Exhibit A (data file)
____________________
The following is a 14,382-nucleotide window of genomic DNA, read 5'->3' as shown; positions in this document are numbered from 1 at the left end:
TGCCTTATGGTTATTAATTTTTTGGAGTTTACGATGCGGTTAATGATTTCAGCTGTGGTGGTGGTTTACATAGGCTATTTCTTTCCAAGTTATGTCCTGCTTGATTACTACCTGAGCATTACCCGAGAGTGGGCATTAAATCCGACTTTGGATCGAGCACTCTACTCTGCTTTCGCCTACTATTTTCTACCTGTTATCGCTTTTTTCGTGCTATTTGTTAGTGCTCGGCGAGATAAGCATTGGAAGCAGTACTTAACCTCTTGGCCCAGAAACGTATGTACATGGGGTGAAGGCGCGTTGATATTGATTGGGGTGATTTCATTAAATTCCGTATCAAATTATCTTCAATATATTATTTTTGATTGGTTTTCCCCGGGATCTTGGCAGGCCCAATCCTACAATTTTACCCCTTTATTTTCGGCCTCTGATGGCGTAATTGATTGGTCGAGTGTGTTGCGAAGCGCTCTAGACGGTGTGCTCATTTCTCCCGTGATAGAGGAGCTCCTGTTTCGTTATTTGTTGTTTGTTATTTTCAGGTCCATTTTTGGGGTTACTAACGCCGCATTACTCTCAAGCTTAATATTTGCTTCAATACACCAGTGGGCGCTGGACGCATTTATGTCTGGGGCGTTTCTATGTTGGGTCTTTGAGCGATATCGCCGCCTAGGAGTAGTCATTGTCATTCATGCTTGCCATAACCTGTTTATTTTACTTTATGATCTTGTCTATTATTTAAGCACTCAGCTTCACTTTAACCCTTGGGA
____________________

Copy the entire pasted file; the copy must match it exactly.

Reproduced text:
The following is a 14,382-nucleotide window of genomic DNA, read 5'->3' as shown; positions in this document are numbered from 1 at the left end:
TGCCTTATGGTTATTAATTTTTTGGAGTTTACGATGCGGTTAATGATTTCAGCTGTGGTGGTGGTTTACATAGGCTATTTCTTTCCAAGTTATGTCCTGCTTGATTACTACCTGAGCATTACCCGAGAGTGGGCATTAAATCCGACTTTGGATCGAGCACTCTACTCTGCTTTCGCCTACTATTTTCTACCTGTTATCGCTTTTTTCGTGCTATTTGTTAGTGCTCGGCGAGATAAGCATTGGAAGCAGTACTTAACCTCTTGGCCCAGAAACGTATGTACATGGGGTGAAGGCGCGTTGATATTGATTGGGGTGATTTCATTAAATTCCGTATCAAATTATCTTCAATATATTATTTTTGATTGGTTTTCCCCGGGATCTTGGCAGGCCCAATCCTACAATTTTACCCCTTTATTTTCGGCCTCTGATGGCGTAATTGATTGGTCGAGTGTGTTGCGAAGCGCTCTAGACGGTGTGCTCATTTCTCCCGTGATAGAGGAGCTCCTGTTTCGTTATTTGTTGTTTGTTATTTTCAGGTCCATTTTTGGGGTTACTAACGCCGCATTACTCTCAAGCTTAATATTTGCTTCAATACACCAGTGGGCGCTGGACGCATTTATGTCTGGGGCGTTTCTATGTTGGGTCTTTGAGCGATATCGCCGCCTAGGAGTAGTCATTGTCATTCATGCTTGCCATAACCTGTTTATTTTACTTTATGATCTTGTCTATTATTTAAGCACTCAGCTTCACTTTAACCCTTGGGA